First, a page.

Local elections in PokharaPeople are encouraged by the possibility of positive change through a local government
I have witnessed how upbeat people in Pokhara are about the upcoming local elections. They expect that the elections will help resolve many local problems related to complex issues such as irregularities in construction of houses, illegal buildings and settlements, management of urban waste, conservation of the Fewa Lake and provision of other urban services. Once addressed, these pressing issues will enhance tourism and reduce environmental problems. People are encouraged by the possibility of positive change through a local government formed under the new constitution.
Better equipped locals
After the first local elections in the 1990s, Pokhara did well in terms of fostering development and improving the environment. The municipality was able to attract foreign funds to improve urban infrastructure in line with its long-term vision developed through a participatory approach. The municipality also improved its capacity to manage the rapid urban explosion in Pokhara. In comparison with the pre-1990 political condition, the political bodies at the municipality and the subsequent wards also became more diverse and inclusive. People were able to contact the heads of their local wards and approach the municipality to resolve problems they faced while dealing with the government or municipality officials. These were some of the benefits of having a local government. When dirty politics was going on in the central government in Kathmandu in the early 1990s, there was some political order in Pokhara. Perhaps this was the case in other local political bodies too.
The aftermath of political change led to the dissolution of elected local political units, and with no elections for nearly two decades, government bureaucrats have been managing these political units. All-party mechanisms were created to give guidance to the bureaucrats. On the other hand, this collaboration became a vehicle for corruption and sharing of spoils due to a lack of accountability and checks and balances. Though there were no municipal councils, various committees were in place, where people’s representatives could raise issues of corruption and mismanagement.
In addition, the changing of local rules to solve emerging local problems became increasingly harder. The bureaucrat-run local political units were not adaptable to change; they were also not accessible to people. As a matter of fact, bureaucrats generally did not implement innovative ideas, as it would raise questions and prove risky for their position. In Pokhara, the result of this mismanagement was manifested in haphazard construction of houses, encroachment on open public spaces and delay in the provision of official services. Corruption started to increase. It is clear that many houses in the tourist areas violate the building code. Many tall buildings have been constructed, each obstructing the view of the mountains and the lake. Hoteliers compete to build taller buildings with the aim of providing tourists with the view of the landscape and attracting them to the hotels.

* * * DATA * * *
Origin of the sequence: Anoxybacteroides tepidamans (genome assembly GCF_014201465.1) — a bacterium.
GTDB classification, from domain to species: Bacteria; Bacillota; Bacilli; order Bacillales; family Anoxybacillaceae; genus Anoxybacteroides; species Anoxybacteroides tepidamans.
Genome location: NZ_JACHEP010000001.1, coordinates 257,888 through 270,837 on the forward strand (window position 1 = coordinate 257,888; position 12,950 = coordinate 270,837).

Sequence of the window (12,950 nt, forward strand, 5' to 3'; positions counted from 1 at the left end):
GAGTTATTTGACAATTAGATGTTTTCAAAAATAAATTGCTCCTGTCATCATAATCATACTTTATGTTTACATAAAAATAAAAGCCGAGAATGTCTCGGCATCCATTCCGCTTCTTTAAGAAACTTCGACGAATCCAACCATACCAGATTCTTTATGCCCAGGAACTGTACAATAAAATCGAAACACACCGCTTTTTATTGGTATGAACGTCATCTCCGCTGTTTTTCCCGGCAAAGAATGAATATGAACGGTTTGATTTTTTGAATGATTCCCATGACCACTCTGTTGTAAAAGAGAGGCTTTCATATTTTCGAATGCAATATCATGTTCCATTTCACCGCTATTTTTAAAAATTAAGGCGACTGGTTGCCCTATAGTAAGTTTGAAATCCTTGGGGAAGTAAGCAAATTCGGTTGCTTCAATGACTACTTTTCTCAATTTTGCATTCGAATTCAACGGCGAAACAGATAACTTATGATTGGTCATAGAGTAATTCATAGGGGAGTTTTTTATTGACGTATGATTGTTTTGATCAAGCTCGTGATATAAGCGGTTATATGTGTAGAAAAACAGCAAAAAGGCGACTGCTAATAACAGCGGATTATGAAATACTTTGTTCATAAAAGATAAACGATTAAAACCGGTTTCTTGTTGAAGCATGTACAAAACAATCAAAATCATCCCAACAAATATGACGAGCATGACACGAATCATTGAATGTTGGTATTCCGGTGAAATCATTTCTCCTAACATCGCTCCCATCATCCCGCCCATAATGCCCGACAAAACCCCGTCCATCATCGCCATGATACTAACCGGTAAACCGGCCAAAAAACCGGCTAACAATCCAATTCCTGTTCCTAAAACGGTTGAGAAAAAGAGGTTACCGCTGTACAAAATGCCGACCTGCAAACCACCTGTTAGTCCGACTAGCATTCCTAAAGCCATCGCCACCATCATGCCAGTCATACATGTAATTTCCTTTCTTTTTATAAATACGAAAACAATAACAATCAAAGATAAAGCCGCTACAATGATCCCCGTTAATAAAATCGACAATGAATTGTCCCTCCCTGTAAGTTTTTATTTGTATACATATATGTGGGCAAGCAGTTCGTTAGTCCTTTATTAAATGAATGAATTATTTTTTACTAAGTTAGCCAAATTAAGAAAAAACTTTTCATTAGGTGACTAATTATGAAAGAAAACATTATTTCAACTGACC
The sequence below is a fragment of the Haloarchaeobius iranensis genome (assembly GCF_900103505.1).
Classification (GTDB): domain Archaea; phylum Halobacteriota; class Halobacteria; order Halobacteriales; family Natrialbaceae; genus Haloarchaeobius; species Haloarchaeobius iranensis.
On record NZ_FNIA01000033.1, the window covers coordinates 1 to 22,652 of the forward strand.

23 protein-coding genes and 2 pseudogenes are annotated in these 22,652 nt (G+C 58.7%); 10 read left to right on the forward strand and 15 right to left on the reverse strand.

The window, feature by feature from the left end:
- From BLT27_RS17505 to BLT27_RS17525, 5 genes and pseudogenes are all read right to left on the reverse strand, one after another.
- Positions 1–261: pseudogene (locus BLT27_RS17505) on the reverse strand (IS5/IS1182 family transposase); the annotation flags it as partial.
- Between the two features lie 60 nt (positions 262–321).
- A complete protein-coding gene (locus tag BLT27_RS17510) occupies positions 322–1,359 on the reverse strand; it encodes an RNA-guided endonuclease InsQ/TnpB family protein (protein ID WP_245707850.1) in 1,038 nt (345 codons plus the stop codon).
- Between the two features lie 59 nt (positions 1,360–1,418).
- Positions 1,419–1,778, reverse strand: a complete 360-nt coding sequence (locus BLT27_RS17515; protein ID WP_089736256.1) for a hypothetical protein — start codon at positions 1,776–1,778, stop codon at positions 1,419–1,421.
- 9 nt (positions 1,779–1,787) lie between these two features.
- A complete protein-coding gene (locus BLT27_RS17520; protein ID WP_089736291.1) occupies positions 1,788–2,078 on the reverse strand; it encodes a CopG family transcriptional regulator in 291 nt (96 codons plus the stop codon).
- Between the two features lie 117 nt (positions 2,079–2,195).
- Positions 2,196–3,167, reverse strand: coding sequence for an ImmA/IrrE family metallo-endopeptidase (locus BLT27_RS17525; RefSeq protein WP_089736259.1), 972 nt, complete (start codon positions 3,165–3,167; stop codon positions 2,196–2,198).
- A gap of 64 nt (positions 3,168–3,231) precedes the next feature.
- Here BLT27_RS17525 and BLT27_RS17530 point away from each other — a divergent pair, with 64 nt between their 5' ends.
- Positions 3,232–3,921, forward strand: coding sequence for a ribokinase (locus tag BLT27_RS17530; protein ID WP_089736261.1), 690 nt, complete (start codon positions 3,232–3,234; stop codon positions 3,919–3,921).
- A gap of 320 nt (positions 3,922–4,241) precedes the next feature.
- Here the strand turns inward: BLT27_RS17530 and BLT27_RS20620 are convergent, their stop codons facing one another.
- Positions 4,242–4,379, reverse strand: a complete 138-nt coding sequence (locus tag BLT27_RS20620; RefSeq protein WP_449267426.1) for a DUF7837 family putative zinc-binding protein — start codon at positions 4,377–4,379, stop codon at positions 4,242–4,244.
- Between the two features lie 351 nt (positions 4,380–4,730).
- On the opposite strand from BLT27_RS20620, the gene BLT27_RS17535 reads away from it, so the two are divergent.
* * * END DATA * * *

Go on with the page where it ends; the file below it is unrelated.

Many buildings have also been constructed in locations reserved for open space and greenery as per the tourism master plan. These buildings are used for hotels, shopping centres, restaurants, book-shops, department stores, other entertainment centres and the like. All these buildings have not obtained permission from the government. However, they were constructed without restriction or monitoring from the concerned authorities. As it will be extremely difficult to demolish these buildings, locals feel that these structures should be legalised through due process; this could also generate huge amounts of revenue. At present, the local government is missing out on this revenue base. People now feel that the local political unit will be better equipped to deal with these locally specific problems. There are many such opportunities to undertake actions that are legal and desirable. This would be possible if local governance bodies are fully formed through elections.
A new trend has also emerged in Pokhara, which needs to be taken in a positive light. People feel that the leaders who are elected in the local elections can bring positive changes in local development as the constitution has given local bodies some self-ruling power. People who are enthusiastic about making a contribution to their municipality or wards have thus been attracted to the local elections. For example, professionals such as engineers and university teachers who did not show interest in competing for political positions at the local level are now increasingly drawn to them.
Additionally, there is an expected increase in confidence in the election system as there are now measures to prevent forgery. That said, I have also witnessed some worrying trends. For example, candidates are competing to spend money in their campaigns. In one ward, a candidate of a party declared that he could spend about Rs20 million for the local elections, part of which will go towards buying votes from squatters and the rest towards campaigning and buying muscle power. I was told that the same party’s ward office organised a motorcycle rally in which about 150 motorcycles participated and about Rs300,000 was spent on fuel and dinner. Now it is expected that votes will be bought in wards with higher concentrations of poorer people.
Despite high enthusiasm for the elections, most local leaders across political parties had expressed scepticism about holding the elections on time. However, despite the murky political climate at the national level and diversion of attention to other issues such as the impeachment of the chief justice, it now looks as though the elections will indeed be held.
Adhikari comes from Pokhara and is the author of the book ‘Pokhara: Biography of a town’